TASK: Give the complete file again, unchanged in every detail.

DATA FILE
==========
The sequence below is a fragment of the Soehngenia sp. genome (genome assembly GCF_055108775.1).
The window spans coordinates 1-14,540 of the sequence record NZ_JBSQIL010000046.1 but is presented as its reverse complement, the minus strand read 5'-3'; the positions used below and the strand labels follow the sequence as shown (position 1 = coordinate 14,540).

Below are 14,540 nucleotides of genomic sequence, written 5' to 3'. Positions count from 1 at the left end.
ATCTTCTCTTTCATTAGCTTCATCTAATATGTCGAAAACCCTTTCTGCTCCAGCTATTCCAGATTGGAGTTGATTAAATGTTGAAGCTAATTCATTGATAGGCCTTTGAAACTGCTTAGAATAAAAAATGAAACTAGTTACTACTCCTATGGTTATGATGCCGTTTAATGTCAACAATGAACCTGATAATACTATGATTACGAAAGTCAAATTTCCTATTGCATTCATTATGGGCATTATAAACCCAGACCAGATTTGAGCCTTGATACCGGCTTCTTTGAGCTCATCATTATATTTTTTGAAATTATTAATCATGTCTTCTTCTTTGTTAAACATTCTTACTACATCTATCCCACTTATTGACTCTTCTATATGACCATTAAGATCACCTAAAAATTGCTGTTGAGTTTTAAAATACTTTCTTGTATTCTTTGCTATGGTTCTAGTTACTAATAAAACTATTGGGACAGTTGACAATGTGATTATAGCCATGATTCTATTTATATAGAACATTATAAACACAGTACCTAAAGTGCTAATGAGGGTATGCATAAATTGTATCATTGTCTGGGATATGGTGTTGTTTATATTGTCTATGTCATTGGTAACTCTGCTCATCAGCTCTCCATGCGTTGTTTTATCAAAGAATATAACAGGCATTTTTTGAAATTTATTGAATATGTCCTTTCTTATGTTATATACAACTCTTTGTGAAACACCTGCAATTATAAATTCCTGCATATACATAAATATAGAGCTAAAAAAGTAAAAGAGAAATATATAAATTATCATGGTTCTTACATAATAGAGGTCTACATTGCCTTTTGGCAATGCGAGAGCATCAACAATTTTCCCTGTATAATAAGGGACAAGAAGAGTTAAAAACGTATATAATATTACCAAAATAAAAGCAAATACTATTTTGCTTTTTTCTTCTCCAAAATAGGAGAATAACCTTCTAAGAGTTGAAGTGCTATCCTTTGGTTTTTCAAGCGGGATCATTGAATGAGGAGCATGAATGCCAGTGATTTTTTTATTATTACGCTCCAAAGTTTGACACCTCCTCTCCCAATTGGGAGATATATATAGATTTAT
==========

The sequence below is a fragment of the Soehngenia sp. genome (genome assembly GCF_055108775.1).
The window spans coordinates 1-14,540 of the sequence record NZ_JBSQIL010000046.1 but is presented as its reverse complement, the minus strand read 5'-3'; the positions used below and the strand labels follow the sequence as shown (position 1 = coordinate 14,540).

Below are 14,540 nucleotides of genomic sequence, written 5' to 3'. Positions count from 1 at the left end.
ATCTTCTCTTTCATTAGCTTCATCTAATATGTCGAAAACCCTTTCTGCTCCAGCTATTCCAGATTGGAGTTGATTAAATGTTGAAGCTAATTCATTGATAGGCCTTTGAAACTGCTTAGAATAAAAAATGAAACTAGTTACTACTCCTATGGTTATGATGCCGTTTAATGTCAACAATGAACCTGATAATACTATGATTACGAAAGTCAAATTTCCTATTGCATTCATTATGGGCATTATAAACCCAGACCAGATTTGAGCCTTGATACCGGCTTCTTTGAGCTCATCATTATATTTTTTGAAATTATTAATCATGTCTTCTTCTTTGTTAAACATTCTTACTACATCTATCCCACTTATTGACTCTTCTATATGACCATTAAGATCACCTAAAAATTGCTGTTGAGTTTTAAAATACTTTCTTGTATTCTTTGCTATGGTTCTAGTTACTAATAAAACTATTGGGACAGTTGACAATGTGATTATAGCCATGATTCTATTTATATAGAACATTATAAACACAGTACCTAAAGTGCTAATGAGGGTATGCATAAATTGTATCATTGTCTGGGATATGGTGTTGTTTATATTGTCTATGTCATTGGTAACTCTGCTCATCAGCTCTCCATGCGTTGTTTTATCAAAGAATATAACAGGCATTTTTTGAAATTTATTGAATATGTCCTTTCTTATGTTATATACAACTCTTTGTGAAACACCTGCAATTATAAATTCCTGCATATACATAAATATAGAGCTAAAAAAGTAAAAGAGAAATATATAAATTATCATGGTTCTTACATAATAGAGGTCTACATTGCCTTTTGGCAATGCGAGAGCATCAACAATTTTCCCTGTATAATAAGGGACAAGAAGAGTTAAAAACGTATATAATATTACCAAAATAAAAGCAAATACTATTTTGCTTTTTTCTTCTCCAAAATAGGAGAATAACCTTCTAAGAGTTGAAGTGCTATCCTTTGGTTTTTCAAGCGGGATCATTGAATGAGGAGCATGAATGCCAGTGATTTTTTTATTATTACGCTCCAAAGTTTGACACCTCCTCTCCCAATTGGGAGATATATATAGATTTAT